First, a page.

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A Novel Fractal Rectangular Curve Printed Monopole Antenna for Portable Terminals

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A Novel Fractal Rectangular Curve Printed Monopole Antenna for Portable Terminals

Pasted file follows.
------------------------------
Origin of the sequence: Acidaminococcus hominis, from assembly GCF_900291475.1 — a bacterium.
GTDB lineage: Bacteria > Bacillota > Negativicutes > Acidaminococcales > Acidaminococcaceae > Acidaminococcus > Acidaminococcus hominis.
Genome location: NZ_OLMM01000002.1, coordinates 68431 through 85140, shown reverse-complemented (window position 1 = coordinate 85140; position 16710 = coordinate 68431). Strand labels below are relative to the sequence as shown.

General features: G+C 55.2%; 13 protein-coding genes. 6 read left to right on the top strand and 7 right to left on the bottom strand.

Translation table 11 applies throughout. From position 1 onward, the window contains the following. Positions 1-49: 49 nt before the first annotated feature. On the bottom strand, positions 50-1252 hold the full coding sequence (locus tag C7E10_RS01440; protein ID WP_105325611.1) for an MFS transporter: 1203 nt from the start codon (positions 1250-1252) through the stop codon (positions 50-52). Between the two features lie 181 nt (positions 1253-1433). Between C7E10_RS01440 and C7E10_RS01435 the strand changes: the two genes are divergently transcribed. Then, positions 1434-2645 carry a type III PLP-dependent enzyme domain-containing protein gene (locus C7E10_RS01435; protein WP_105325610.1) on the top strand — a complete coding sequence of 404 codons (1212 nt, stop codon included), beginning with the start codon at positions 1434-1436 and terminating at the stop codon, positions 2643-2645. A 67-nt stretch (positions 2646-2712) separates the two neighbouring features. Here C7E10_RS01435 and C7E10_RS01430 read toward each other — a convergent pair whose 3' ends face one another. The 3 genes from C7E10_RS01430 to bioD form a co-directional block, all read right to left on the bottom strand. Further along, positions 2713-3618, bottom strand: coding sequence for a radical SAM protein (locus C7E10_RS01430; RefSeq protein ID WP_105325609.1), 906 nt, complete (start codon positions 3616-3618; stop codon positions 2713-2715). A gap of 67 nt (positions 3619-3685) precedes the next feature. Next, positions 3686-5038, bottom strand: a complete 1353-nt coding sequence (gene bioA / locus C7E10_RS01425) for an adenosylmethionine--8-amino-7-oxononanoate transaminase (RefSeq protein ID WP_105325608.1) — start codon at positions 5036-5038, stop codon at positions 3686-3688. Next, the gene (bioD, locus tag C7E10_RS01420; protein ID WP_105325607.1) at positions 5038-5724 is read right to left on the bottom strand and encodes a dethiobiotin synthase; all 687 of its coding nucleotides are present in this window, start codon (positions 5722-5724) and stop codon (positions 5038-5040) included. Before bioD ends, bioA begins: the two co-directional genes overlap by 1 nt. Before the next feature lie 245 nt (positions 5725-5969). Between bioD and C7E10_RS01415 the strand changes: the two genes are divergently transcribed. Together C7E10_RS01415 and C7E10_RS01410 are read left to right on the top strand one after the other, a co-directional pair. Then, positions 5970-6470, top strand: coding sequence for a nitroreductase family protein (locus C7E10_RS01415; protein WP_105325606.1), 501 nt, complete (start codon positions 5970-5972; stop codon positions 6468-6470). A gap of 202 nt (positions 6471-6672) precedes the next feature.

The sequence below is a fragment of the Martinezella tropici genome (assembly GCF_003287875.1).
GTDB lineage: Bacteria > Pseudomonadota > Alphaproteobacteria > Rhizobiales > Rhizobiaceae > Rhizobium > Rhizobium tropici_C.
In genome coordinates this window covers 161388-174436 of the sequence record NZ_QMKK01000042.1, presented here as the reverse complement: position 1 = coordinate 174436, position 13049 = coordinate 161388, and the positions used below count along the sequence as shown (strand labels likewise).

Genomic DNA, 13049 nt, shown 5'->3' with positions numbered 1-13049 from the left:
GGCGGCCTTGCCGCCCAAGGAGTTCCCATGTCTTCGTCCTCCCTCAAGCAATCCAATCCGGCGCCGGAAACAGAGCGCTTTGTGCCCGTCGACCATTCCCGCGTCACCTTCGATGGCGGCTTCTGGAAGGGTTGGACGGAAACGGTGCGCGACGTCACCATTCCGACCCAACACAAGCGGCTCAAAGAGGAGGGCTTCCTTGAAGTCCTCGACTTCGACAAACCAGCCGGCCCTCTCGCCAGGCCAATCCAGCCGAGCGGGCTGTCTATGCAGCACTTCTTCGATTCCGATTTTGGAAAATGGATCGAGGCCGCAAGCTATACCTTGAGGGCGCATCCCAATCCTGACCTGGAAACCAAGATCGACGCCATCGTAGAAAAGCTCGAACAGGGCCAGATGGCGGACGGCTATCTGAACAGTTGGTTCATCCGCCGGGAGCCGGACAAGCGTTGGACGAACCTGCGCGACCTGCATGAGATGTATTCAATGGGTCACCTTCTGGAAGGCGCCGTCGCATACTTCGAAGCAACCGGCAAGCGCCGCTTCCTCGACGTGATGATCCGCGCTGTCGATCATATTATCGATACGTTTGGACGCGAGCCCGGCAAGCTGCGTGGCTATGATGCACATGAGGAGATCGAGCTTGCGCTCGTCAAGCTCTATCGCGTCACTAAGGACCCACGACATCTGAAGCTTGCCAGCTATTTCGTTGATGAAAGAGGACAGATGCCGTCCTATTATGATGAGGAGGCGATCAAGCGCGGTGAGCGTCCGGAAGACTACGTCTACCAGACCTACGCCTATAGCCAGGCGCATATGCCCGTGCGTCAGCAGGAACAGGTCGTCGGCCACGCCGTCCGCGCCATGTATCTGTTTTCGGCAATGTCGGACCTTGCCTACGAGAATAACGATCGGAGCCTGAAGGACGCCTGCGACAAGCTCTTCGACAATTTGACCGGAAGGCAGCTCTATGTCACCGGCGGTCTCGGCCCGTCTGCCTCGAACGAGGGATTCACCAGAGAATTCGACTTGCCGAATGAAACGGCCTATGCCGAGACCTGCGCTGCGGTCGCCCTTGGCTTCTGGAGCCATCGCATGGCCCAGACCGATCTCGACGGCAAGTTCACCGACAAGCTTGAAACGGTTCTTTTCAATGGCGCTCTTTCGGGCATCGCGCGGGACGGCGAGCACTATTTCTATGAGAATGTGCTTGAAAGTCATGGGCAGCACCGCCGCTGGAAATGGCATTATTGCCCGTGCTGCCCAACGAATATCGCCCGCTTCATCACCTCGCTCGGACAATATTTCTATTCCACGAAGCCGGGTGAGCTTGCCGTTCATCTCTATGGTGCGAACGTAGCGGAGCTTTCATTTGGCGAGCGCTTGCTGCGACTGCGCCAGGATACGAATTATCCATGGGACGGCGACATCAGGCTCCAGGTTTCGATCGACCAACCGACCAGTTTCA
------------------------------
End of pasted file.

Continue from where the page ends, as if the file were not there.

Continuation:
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  A NOVEL FRACTAL RECTANGULAR CURVE PRINTED MONOPOLE ANTENNA FOR PORTABLE TERMINALS G. Tsachtsiris, M. Karaboikis, C. Soras and V. Makios  Electrical & Computer Engineering Department, University of Patras, Laboratory of Electromagnetics, 26500,Patras, Greece.  Abstract:  A novel fractal rectangular curve monopole antenna is introduced and its input impedance characteristics are examined based on simulation results. The investigated fractal rectangular curve resonates at 2.45 GHz ISM band occupying the smallest area as compared to previously published printed fractal monopole geometries. Moreover, this novel geometry exhibited a very wide bandwidth and a high input resistance notwithstanding its very compact size  .   INTRODUCTION The current upsurge in wireless communication systems has forced antenna engineering into facing new challenges, which include the need for small size, good performance and low-cost antennas. Miniature antennas are of prime importance due to the available space limitation on the user equipment and the oncoming deployment of diversity and MIMO (Multiple Input Multiple Output) systems. The basic antenna miniaturization techniques include lumped element loading, material loading, the use of ground planes, short circuits and antenna’s environment and geometry optimization [1]. Among these techniques, the latter has gained much interest lately, by the introduction of fractals in antenna engineering due to their inherent miniaturization ability. In this paper a novel Fractal Rectangular Curve (FRC) printed monopole antenna is proposed. Initially, the iterative procedure to construct the fractal rectangular curve is described. The ability of the FRC to double its  perimeter in every iteration was found triggering for examining its size reduction capability as a printed monopole antenna. The investigated FRC monopole resonates at the 2.45 GHz ISM (Industrial Scientific and Medical) band occupying the smallest area (53 mm 2 ≈   λ  0 /8 x λ  0 /36), as compared to previously published fractal monopole geometries, such as the Koch and the Minkowski curve [2], [3]. Beyond its miniature size the FRC geometry proved to possess a very wide bandwidth and high input resistance as compared to other fractal geometries. The latter attribute makes it feasible for mounting at the center of the device’s ground  plane without the need of a matching network, where a monopole traditionally sustains a substantial input resistance decrement. For this, the FRC monopole emerges as a good candidate for MIMO and multi-element antenna systems where multiple monopoles must be printed over a terminal device’s ground plane. THE FRACTAL RECTANGULAR CURVE MONOPOLE ANTENNA The shape of the proposed configuration stems from the “Squares Curve” [4], using a rectangular initiator instead of a square one and named after this as a Fractal Rectangular Curve (FRC). The FRC geometry was firstly proposed as a microstrip patch antenna radiator in [5]. It is constructed by applying a geometric transformation on the rectangle FRC-0 (Initiator) of Fig. 1a. By producing four more rectangles of a quarter of the area of FRC-0 and placing them at the four corners of the initiator as depicted in Fig. 1b, the  pre-fractal FRC1 is obtained.  AC AC AC AC   ( a) (b) (c) (d) Figure1.  Construction of the fractal rectangular curve monopole antenna, a) FRC-0 (Initiator),  b) FRC-1, c) FRC-2, d) FRC-3.  Repeating this adding procedure one more time at each rectangle placed at the four corners, results in the  pre-fractal FRC2 (Fig.1c). The ideal fractal curve would be obtained by applying this iterative procedure an infinite number of times. However, for antenna applications a few iterations would suffice. The fractal rectangular curve monopole is constructed by following the trace of one side of the FRC as depicted in Fig. 1 (a)-(d).  SIMULATED RESULTS The four antenna monopoles of Fig. 1 are printed on a dielectric over the device’s ground plane and placed at the edge of it, as depicted in Fig. 2. The dimensions of the ground plane are 45 mm wide and 90 mm long, which are typical for a portable terminal device. The monopoles use the ground plane, through current induction, to produce the other half of the dipole. The dimensions of the monopoles were chosen so as each of them to resonate at 2.45 GHz. The monopoles are printed on an 8 mils-thick substrate with relative  permittivity ε r   = 3.38 and loss tangent, tan δ  = 0.0027, having a 10 mils-trace (0.254 mm), while the thickness of the copper layers is 35 µm (1 ounce). 45 mm90 mm d=18 mm 23.5 mm XyZ d 20.5 mm3.1 mm d 17.6 mm3.4 mm d 15.8 mm3.4 mm   (a) (b) (c) (d) Figure 2 . Geometry and dimensions of the a) FRC-0, b) FRC-1, c) FRC-2 and d) FRC-3 monopole-ground plane system (not to scale). The geometries of Fig.2 were simulated using the IE3D Method of Moments based electromagnetic field solver [6]. The computed input return losses (S11) of the investigated configurations are illustrated in Fig. 3a, where it can be seen that all monopoles resonate at 2.45 GHz ISM band. The reference impedance of the S11  parameters is different for every monopole, as depicted in the label of the Fig. 3a, since every monopole resonates at a different input resistance. The FRC-3 monopole occupies an area of 15.8 x 3.4 ≈   λ  0 /8 x λ  0 /36 ≈   53 mm 2 , which is the smallest area compared to previously published printed fractal monopoles, such as the Koch (125 mm 2 ) [2] and the Minkowski (64 mm 2 ) [3]. As a general principle antenna miniaturization is a compromise among volume, bandwidth and efficiency [1]. This can be viewed from Fig. 3b where the bandwidth and the input resistance at resonance are depicted as a function of the number of iterations. It can be seen that at the third iteration, the bandwidth and input resistance at resonance slightly decrease by 22 and 20 % respectively. Given that the efficiency of the above geometries is the same and independent of the iterations at a value of 94 %, it becomes clear that the size of the radiator is reduced at the cost of bandwidth. By comparing the FRC’s performance to previously  published printed fractal monopoles such as the Koch and the Minkowski, two very important advantages arise. Firstly, the FRC-3 possesses a 770 MHz bandwidth, the widest reported as compared to the Koch and  the Minkowski, which have 490 and 280 MHz respectively. In addition, the input resistance of the FRC-3 at the corner of the ground plane is 84 Ω , whereas that of the Koch and Minkowski is 50 Ω  [2], [3]. 2.0 2.2 2.4 2.6 2.8 3.0 3.2 3.4 3.6 3.8 4.0-70-60-50-40-30-20-100    S   1   1   (   d   B   ) Frequency (GHz)   FRC-0 (106 Ω )   FRC-1 (99 Ω )   FRC-2 (90 Ω )   FRC-3 (84 Ω ) 0 1 2 30.700.750.800.850.900.951.00   BW   Resistance Iterations    B   W   (   G   H  z   ) 80859095100105110 R e si   s t   an c e (   Ω  )    (a) (b) Figure 3 . Computed results of the a) input return losses b) bandwidth and input resistance at resonance as a function of the number of iterations. The inherent high input resistance of the FRC monopole makes it a good candidate for applications such as MIMO and multi-element antenna systems, where monopoles have to be printed at the center of the ground  plane. It has been reported that as the monopole moves from the corner to the center of the ground plane, the input resistance of the monopole-ground plane system decreases substantially [2], [7], [8]. The FRC monopole, however, due to its inherent high input resistance can be fine-tuned at the center of the ground  plane, where it exhibited an input resistance of 43 Ω  and a 370 MHz BW, without the need of a matching network or ground plane corrugations. CONCLUSIONS A novel fractal rectangular curve monopole antenna was presented and its resonance characteristics were investigated based on simulated results. The fractal rectangular curve monopole proved to resonate at 2.45 GHz ISM band occupying the smallest area ( λ  0 /8 x λ  0 /36 ≈  53 mm 2 )   as compared to previously published  printed fractal monopole geometries. Furthermore, this novel geometry exhibited the ability to maintain a very wide bandwidth and high input resistance despite its miniature size. Its inherent high input resistance makes it a very good candidate for applications such as MIMO or multi-element antenna systems where monopoles have to be printed at the center of the ground plane. REFERENCES [1] A. K. Skrivervik, J.-F. Zurker, O. Staub and J. R. Mosig, “PCS Antenna Design, The Challenge of Miniaturization”,  IEEE     Antennas and Propagation Magazine , vol. 43(4), August 2001, pp. 12-26. [2] G. Tsachtsiris, C. Soras, M. Karaboikis and V. Makios, “A Printed Folded Koch Monopole Antenna for Wireless Devices”, to appear in  Microwave and Optical Technology Letters , March 2004. [3] G. Konstantatos, C. Soras, G. Tsachtsiris, M. Karaboikis and V. Makios, “Finite Element Modeling of Minkowski Monopole Antennas Printed on Wireless Devices”, Invited paper to appear early 2004 in the  Electromagnetics Journal  . [4] Marneffe, T., http://users.swing.be/TGMSoft/ [5] G. Tsachtsiris, C. Soras, M. Karaboikis and V. Makios, "A Reduced Size Fractal Rectangular Curve Patch Antenna",  Proceedings of the 2003 IEEE International Symposium on Electromagnetic Compatibility , Istanbul, May 2003. [6] Zeland Software Inc, IE3D, http://www.zeland.com/ [7] G. Tsachtsiris, C. Soras, M. Karaboikis and V. Makios, “Ground Plane Effect on the Performance of a Printed Minkowski Monopole Antenna”,  Proceedings of the 17th International Conference on Applied  Electromagnetics and Communications -  Ι  CECom , Dubrovnik, Croatia, October 2003, pp. 197-200. [8] S. Bhattacharya, et al., “The Input Impedance of a Monopole Antenna Mounted on a Cubical Conducting Box”,  IEEE Transactions on Antennas and Propagation , vol. 35(7), July 1987, pp. 756-762.